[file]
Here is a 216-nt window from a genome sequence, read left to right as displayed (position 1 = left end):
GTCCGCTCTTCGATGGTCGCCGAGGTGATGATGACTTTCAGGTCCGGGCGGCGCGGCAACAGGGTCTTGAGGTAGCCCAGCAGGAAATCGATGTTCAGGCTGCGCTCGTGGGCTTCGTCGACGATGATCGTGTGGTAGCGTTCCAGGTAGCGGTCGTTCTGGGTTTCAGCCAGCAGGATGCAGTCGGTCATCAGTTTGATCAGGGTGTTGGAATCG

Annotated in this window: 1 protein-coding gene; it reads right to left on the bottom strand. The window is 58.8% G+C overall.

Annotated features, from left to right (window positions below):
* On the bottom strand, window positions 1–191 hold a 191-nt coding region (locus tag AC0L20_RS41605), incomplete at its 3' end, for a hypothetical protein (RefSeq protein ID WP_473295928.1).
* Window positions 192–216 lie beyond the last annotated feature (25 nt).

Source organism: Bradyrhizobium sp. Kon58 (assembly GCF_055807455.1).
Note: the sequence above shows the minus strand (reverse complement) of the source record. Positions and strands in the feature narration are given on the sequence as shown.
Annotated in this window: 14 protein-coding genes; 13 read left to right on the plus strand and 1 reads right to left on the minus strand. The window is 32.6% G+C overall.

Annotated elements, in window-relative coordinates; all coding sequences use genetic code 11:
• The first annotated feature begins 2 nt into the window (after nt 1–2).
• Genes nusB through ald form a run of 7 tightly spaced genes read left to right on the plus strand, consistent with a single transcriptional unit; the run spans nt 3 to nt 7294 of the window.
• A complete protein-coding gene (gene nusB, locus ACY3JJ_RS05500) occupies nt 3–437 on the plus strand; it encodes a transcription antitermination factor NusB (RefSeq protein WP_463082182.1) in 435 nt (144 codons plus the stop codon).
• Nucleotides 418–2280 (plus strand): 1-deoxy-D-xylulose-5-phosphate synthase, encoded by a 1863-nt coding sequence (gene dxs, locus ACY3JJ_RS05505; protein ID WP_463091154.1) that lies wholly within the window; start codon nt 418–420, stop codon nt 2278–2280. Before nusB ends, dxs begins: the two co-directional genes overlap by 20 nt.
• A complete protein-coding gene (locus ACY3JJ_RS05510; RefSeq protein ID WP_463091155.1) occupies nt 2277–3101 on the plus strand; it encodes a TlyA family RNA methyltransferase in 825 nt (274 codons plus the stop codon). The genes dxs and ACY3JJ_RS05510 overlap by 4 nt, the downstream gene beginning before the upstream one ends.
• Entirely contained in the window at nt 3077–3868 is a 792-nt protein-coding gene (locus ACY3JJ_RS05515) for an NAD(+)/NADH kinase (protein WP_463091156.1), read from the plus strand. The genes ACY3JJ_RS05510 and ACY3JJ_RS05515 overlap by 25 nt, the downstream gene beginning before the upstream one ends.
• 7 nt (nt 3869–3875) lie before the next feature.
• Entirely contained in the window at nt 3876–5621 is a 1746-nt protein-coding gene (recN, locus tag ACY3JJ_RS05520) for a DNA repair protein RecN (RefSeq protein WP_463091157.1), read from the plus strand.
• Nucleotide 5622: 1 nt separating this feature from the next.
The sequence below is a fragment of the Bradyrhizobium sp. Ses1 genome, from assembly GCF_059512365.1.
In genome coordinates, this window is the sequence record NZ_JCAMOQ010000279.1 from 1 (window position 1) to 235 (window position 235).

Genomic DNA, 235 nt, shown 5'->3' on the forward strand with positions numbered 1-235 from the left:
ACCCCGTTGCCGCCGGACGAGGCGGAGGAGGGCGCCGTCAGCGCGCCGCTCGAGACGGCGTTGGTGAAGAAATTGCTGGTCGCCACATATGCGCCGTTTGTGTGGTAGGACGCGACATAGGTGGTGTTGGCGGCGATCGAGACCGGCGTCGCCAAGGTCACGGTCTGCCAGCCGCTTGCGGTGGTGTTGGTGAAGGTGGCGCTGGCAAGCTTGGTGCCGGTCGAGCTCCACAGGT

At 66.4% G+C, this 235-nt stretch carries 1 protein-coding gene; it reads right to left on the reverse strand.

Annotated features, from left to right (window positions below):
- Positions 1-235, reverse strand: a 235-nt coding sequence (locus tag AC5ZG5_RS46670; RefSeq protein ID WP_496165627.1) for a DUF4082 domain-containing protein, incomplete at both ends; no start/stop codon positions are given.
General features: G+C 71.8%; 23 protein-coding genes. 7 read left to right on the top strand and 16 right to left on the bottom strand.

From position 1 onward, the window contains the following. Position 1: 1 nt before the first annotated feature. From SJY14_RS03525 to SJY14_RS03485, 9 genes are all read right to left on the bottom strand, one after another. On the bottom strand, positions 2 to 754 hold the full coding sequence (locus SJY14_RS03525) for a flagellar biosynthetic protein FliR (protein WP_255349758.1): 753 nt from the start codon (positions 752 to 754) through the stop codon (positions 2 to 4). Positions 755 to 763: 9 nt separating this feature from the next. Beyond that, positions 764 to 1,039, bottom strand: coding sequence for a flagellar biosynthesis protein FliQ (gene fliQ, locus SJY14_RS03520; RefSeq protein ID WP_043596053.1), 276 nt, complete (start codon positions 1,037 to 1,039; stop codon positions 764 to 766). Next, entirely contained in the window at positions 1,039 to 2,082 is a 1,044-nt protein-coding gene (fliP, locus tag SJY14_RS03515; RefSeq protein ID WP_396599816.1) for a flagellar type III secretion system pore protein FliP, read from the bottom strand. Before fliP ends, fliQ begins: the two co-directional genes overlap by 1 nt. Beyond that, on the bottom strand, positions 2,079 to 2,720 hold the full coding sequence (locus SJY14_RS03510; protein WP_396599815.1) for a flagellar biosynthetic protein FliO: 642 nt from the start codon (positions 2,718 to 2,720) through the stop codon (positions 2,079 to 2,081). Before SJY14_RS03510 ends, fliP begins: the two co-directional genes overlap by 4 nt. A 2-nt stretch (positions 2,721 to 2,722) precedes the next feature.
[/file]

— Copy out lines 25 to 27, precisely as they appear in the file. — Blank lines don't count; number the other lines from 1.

Annotated features, from left to right (window positions below):
- Positions 1-235, reverse strand: a 235-nt coding sequence (locus tag AC5ZG5_RS46670; RefSeq protein ID WP_496165627.1) for a DUF4082 domain-containing protein, incomplete at both ends; no start/stop codon positions are given.
General features: G+C 71.8%; 23 protein-coding genes. 7 read left to right on the top strand and 16 right to left on the bottom strand.